That said, Magento’s community of experts and partners is far larger than Shopify’s. Since Magento is open source, it has attracted a wider number of developers, designers, and other specialists who are constantly building on the platform. There are also a huge number of agencies that specialise in setting up, building, and maintaining Magento stores, whereas Shopify is more focused on the end-user.
Magento also has lots of developer and solution specialist-focused conferences and events, which take place all over the world. There are meetups in major cities all over the world, the Meet Magento events, the MagentoLive events, Magento Imagine, MageTitans, Developers Paradise and many more. Shopify does have events too – but they’re more focused on the end users and they then run separate partner events.
It isn’t a stretch to say that there’s a Magento solution for just about any ecommerce need. The features, designs, and add-ons that you can access through Magento’s marketplace and partner network are nearly endless. I’d say really this is what makes Magento Community such an attractive option – just because you’ll generally find that there’ll be plenty of people that have fixed almost any issue you have with the platform – plus, things are really well documented online.
Shopify has an advantage over Magento when it comes to customer support – which is to be expected from a SaaS platform.
Magento relies on community-based support, so there wouldn’t be any dedicated customer service reps to address your questions or concerns (although you could upgrade to Magento Enterprise if you do scale and feel that you need developer support). If you’re having issues with your store, you can turn to Magento forums or do a web search to figure out what you should do. Need custom or dedicated assistance? It’s best to partner with a Magento agency or specialist who can provide you with advice and guidance or a support package.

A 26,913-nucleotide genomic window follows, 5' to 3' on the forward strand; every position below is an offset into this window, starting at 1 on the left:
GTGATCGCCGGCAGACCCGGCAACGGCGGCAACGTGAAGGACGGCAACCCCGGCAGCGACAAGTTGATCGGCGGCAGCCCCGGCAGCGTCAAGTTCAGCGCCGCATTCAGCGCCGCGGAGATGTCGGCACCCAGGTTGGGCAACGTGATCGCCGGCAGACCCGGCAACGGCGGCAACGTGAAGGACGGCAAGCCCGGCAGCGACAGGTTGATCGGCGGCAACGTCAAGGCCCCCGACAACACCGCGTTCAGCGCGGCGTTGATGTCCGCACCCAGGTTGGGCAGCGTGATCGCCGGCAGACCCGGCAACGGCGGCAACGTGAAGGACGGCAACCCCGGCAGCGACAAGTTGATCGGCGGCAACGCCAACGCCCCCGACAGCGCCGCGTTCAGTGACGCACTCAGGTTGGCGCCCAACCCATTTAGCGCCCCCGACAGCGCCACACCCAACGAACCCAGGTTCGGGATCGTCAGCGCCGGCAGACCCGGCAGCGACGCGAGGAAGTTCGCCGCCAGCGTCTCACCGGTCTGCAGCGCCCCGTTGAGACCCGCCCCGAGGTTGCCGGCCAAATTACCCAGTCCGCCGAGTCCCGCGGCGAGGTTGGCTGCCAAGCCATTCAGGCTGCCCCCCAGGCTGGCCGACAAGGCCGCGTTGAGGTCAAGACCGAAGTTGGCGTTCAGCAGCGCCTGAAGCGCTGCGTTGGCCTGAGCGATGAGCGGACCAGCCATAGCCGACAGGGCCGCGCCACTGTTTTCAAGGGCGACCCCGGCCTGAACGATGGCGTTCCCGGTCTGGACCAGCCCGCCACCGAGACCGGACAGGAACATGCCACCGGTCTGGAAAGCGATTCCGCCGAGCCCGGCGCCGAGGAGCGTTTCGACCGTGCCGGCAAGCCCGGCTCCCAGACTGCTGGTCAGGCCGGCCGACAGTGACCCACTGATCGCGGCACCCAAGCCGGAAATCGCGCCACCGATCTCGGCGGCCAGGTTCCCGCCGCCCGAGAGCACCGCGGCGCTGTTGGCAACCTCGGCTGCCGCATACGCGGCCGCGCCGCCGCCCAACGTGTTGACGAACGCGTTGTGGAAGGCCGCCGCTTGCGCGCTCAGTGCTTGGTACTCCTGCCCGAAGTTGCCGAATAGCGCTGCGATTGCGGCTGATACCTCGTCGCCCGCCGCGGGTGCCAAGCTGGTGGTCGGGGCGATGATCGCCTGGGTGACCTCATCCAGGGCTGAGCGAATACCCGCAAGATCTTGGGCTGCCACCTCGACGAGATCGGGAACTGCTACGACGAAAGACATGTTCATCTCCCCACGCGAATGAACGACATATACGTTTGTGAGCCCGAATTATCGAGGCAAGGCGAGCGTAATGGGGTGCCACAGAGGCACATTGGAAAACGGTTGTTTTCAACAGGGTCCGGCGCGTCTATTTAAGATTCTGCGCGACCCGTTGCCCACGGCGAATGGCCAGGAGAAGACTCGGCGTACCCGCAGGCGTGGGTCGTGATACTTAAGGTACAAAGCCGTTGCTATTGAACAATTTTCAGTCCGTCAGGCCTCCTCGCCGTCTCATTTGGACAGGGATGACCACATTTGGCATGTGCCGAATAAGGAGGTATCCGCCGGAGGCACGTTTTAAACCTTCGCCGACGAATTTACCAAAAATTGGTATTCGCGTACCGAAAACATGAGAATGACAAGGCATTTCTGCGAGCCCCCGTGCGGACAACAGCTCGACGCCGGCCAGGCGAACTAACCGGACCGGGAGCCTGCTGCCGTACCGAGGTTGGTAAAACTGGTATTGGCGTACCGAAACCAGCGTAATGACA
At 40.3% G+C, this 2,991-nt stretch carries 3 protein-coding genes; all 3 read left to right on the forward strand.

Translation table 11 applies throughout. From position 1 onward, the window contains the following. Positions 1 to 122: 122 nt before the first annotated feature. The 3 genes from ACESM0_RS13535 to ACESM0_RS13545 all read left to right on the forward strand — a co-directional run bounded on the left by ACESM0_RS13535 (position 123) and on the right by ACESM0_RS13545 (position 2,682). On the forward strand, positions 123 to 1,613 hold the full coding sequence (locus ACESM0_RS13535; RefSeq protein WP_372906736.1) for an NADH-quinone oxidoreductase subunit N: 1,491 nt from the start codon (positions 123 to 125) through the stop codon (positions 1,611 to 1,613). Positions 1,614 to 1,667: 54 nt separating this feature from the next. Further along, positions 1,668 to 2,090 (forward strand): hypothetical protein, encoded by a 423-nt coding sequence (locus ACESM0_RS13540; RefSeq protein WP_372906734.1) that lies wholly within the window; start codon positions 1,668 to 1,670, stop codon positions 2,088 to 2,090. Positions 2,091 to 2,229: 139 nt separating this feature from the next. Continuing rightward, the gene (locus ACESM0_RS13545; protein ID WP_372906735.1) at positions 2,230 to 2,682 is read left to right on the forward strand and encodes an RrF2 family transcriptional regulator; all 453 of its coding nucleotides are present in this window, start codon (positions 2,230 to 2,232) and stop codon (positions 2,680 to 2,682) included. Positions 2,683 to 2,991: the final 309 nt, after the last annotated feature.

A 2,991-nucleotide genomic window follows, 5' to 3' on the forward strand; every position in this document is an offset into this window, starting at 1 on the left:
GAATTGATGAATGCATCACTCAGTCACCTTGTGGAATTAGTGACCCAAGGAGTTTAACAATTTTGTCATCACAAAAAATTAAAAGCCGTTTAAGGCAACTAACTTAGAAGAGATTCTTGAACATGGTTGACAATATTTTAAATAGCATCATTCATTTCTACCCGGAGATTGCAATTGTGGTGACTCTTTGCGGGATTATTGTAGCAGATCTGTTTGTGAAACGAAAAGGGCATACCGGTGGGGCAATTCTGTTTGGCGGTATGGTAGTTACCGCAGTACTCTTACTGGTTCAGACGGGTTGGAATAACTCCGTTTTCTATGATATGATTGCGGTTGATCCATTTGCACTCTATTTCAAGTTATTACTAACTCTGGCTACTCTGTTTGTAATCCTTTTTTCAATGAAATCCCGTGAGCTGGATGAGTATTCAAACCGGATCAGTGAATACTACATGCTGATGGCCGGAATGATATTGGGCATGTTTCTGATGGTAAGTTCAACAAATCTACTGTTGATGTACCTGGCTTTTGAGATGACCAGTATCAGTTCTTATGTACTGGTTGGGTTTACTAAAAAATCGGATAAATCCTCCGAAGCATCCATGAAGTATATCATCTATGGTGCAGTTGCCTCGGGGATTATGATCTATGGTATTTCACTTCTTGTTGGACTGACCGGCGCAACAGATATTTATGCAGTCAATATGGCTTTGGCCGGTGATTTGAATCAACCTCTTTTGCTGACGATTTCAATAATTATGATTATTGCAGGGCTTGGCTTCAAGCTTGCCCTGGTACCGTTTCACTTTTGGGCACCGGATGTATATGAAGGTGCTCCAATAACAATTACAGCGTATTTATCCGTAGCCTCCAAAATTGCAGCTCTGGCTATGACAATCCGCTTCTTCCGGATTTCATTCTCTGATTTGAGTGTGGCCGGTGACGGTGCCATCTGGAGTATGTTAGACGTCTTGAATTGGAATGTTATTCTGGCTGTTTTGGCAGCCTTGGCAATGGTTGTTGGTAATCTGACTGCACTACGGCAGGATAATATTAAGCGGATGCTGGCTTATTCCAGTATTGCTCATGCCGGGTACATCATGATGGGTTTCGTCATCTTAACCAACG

Shopify on the other hand offers both dedicated and community-based support. The company provides 24/7 customer service, and it also has discussion forums and a knowledge base.
This is a really important consideration for very small merchants who are managing their store themselves. It’s worth noting that Shopify also handle all upgrades, security patches etc – whereas you’re likely to need to use a third party for this with Magento – which needs to be factored into the potential cost of using the platform.
Like what I mentioned in my post about Magento Enterprise and Demandware, the right ecommerce platform depends on the needs and nature of your business, as well as your budget.
Shopify is a better fit for merchants on a budget and whose ecommerce needs aren’t too advanced or specialised. In other words, if you’re just starting out and you’re not a very “techie” individual (and you can’t afford to hire someone who is) then you’ll be better off with a hosted solution like Shopify.
However, if you know that your store needs a lot of customisation and you’re equipped (tech- and budget-wise) to stay on top of hosting and software maintenance, then Magento Community would be a great option.
If you have any questions around Magento Community and Shopify, feel free to drop me an email to get in touch or add a comment below.